By Luis Lidón
Kyiv, Jun 15 (EFE).- Vlada caresses the screen of her cell phone as she reads the last text message she received from her fiancé, Pavel, exactly one month ago.
“I love you very much, don’t worry,” the message, sent on May 16, reads.
Vlada, who prefers not to reveal her surname to Efe, has received no news from her fiancé since then.
Pavel is one of some 2,000 Ukrainian soldiers who were barricaded in the Azovstal steel plant in Mariupol for 82 days before they were forced to surrender to Russian forces and transferred to an unknown location.
Vlada is one of the many mothers, sisters, wives and girlfriends who have joined forces to demand the release of the soldiers.
“We want the international community to force Russia to agree to allow the Red Cross access to the place where the prisoners are being held,” she says.
Vlada knows her fiancé was wounded by shrapnel in the legs during the siege. On May 20, an anonymous person reached out to her on social media and told her Pavel had received medical treatment and was doing well.
But Vlada remains skeptical and does not fully believe the claims.
“We don’t know what condition he is in or whether he has actually received medical help,” she tells Efe.
The young Ukrainian woman talks about her life in Mariupol as if it were a distant memory. She worked as a salesclerk and Pavel in construction before joining the army after the Russian invasion.
“We had a good life, everything was very quiet. Mariupol was a modern and beautiful city. Now it’s all destroyed,” she says.
Like Vlada, Natalia has not received any news from her younger brother, Artem, since May 16, when the Ukrainian fighters surrendered to Russian forces.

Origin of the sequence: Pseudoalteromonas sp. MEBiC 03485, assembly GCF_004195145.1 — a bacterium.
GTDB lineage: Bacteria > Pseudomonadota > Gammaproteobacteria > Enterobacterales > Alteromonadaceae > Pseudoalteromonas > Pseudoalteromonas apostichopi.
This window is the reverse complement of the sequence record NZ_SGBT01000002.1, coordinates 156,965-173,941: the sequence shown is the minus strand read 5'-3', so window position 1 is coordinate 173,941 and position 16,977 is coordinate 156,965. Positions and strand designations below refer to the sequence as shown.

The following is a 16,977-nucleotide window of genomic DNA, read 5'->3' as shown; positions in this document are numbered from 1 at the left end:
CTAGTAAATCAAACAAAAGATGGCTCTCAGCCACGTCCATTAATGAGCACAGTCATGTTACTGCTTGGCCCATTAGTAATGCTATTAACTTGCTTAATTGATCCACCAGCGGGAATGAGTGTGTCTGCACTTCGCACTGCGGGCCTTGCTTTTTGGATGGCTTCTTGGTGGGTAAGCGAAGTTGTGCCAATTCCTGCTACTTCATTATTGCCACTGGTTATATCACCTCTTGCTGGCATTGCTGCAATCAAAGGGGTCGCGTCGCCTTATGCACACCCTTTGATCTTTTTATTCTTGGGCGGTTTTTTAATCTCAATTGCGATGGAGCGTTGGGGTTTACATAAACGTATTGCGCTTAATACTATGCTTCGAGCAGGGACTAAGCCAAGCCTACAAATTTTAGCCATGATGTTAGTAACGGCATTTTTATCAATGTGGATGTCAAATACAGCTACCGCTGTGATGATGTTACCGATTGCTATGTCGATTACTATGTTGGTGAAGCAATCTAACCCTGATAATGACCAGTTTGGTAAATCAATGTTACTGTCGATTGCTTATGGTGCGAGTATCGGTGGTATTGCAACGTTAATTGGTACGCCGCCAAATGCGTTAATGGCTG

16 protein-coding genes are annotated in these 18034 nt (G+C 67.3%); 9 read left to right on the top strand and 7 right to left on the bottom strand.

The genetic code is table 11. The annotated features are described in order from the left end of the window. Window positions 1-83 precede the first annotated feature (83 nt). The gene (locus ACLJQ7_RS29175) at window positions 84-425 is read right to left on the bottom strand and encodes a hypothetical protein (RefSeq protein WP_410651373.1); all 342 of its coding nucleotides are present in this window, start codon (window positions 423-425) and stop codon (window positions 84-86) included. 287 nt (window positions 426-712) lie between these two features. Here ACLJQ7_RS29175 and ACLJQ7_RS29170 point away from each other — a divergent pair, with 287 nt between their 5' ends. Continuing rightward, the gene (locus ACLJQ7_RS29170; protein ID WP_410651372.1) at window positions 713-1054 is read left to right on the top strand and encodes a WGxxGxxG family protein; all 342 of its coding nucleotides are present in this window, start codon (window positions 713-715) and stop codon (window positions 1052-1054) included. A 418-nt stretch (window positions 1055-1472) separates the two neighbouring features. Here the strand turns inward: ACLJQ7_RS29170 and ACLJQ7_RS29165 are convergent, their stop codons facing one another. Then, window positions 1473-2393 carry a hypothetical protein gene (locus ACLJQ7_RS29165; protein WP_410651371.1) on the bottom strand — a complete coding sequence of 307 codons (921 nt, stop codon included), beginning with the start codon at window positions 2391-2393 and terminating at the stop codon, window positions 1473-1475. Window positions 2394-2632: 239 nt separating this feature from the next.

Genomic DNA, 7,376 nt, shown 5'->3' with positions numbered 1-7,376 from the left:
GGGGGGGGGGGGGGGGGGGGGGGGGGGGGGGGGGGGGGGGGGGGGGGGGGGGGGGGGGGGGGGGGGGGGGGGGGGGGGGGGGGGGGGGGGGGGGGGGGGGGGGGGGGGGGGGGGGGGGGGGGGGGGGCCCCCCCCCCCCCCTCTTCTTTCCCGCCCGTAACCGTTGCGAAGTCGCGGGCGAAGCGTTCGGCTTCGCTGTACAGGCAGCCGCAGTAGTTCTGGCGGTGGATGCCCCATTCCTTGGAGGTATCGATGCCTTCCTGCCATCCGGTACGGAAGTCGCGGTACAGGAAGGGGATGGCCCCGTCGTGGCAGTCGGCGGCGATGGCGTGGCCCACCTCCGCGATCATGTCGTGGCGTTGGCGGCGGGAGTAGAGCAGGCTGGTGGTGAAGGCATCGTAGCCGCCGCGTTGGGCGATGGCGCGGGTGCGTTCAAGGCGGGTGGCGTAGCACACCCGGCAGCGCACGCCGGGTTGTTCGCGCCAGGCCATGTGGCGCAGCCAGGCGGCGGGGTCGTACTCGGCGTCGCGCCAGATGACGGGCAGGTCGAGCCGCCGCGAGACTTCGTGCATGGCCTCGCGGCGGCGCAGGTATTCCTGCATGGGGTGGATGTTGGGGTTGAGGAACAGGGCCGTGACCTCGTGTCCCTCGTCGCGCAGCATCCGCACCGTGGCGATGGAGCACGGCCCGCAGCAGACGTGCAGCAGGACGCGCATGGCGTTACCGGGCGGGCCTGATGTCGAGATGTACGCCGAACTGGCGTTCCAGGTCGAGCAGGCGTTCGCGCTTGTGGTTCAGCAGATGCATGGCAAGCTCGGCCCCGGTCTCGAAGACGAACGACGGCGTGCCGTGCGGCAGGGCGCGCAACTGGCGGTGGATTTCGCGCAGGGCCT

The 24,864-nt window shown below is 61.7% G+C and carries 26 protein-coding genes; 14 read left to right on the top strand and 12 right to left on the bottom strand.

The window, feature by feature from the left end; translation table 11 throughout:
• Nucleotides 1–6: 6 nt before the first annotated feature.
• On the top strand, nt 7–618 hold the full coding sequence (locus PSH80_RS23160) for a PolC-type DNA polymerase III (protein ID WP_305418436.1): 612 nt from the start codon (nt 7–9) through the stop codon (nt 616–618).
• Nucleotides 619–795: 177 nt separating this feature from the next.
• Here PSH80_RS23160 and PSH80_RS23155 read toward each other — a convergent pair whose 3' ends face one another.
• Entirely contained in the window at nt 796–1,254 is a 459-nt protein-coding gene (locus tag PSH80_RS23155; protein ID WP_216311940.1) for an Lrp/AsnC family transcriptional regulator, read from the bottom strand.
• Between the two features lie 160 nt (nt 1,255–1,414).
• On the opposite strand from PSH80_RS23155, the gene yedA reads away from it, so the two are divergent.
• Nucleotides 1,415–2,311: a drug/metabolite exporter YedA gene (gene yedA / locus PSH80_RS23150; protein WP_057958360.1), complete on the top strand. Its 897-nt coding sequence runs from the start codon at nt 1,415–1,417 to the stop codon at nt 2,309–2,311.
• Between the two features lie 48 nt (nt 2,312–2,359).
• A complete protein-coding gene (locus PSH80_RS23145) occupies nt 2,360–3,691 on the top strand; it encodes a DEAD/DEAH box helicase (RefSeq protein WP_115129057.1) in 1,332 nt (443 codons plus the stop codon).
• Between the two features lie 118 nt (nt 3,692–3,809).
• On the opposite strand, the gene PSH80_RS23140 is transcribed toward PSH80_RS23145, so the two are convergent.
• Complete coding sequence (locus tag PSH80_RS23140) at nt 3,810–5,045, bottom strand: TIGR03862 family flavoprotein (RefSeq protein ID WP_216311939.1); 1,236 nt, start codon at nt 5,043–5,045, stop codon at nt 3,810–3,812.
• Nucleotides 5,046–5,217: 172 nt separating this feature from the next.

“We know that Artem is alive, but not how he is, what he is eating, his state of health or how he is being treated,” Natalia tells Efe.
According to the 1949 Geneva Convention, the Red Cross must have immediate access to all prisoners of war. But the charity has been unable to make contact with them.
The Azovstal soldiers have become a symbol of resistance in Ukraine, where they are considered heroes of the brutal Russian occupation of the strategic port city of Mariupol that lasted for months.
“Our soldiers were in our country, in our city, defending it from an external aggression, they are not criminals but heroes,” says Natalia.
Vlada and Natalia fear the soldiers will be put on trial in the Donetsk People’s Republic (DPR) where three foreigners fighting for Ukraine were sentenced to death last week.
“The Russians are very aggressive towards the defenders of Azovstal and we know what has happened to the volunteers,” Vlada says.
Numerous international organizations have denounced the sentencing of two Britons and one Moroccan servicemen and said it is a flagrant violation of the Geneva Convention.